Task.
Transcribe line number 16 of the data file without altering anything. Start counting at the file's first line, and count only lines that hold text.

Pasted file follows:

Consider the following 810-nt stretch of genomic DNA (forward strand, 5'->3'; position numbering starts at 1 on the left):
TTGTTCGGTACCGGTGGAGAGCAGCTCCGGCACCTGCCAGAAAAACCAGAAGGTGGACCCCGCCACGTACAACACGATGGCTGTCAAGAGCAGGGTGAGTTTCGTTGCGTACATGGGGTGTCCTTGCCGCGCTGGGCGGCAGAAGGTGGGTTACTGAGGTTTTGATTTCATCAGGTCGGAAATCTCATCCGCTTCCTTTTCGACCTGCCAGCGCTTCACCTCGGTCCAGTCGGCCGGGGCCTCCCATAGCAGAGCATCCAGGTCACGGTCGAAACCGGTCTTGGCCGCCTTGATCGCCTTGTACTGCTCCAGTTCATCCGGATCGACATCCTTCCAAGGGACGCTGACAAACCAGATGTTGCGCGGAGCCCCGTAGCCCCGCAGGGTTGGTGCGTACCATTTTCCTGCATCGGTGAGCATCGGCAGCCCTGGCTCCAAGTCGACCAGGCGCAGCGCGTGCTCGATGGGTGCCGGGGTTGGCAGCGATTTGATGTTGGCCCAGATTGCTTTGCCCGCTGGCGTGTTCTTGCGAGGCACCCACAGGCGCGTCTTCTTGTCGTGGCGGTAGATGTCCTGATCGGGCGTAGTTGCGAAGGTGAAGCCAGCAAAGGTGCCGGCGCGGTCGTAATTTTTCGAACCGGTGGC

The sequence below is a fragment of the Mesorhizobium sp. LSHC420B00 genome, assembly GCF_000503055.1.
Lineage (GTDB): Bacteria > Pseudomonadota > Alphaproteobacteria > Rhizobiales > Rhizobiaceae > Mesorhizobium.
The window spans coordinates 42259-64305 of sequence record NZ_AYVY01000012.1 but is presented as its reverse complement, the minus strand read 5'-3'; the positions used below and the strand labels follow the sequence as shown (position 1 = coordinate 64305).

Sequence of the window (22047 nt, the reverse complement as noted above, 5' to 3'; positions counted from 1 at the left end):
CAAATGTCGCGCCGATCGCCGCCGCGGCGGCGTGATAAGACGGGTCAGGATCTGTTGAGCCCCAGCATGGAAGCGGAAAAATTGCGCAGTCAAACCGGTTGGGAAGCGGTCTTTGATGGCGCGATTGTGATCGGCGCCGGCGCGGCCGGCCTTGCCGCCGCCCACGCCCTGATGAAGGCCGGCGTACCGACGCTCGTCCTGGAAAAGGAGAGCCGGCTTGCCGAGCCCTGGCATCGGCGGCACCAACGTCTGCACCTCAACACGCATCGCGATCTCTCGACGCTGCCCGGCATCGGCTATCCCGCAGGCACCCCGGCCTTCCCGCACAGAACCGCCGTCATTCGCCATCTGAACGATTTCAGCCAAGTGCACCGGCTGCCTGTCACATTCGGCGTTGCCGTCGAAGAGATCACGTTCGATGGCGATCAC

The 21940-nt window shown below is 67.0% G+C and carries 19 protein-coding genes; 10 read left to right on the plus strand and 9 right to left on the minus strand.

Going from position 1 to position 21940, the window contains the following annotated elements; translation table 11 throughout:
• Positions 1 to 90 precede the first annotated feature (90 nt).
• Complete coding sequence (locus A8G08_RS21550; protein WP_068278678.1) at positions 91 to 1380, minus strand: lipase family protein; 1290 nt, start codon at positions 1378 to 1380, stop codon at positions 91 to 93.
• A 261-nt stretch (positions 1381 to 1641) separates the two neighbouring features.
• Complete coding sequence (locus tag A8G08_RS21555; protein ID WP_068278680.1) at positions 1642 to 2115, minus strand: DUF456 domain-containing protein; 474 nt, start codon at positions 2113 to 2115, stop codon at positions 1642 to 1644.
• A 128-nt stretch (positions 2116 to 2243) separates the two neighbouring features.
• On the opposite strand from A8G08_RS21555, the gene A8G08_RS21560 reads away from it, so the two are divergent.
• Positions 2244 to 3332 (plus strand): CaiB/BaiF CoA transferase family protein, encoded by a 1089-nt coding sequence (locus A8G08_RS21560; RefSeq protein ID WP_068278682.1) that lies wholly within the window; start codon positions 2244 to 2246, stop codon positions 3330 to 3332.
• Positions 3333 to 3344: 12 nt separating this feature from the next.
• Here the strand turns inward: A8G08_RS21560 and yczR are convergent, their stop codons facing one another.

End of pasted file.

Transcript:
• Positions 2244 to 3332 (plus strand): CaiB/BaiF CoA transferase family protein, encoded by a 1089-nt coding sequence (locus A8G08_RS21560; RefSeq protein ID WP_068278682.1) that lies wholly within the window; start codon positions 2244 to 2246, stop codon positions 3330 to 3332.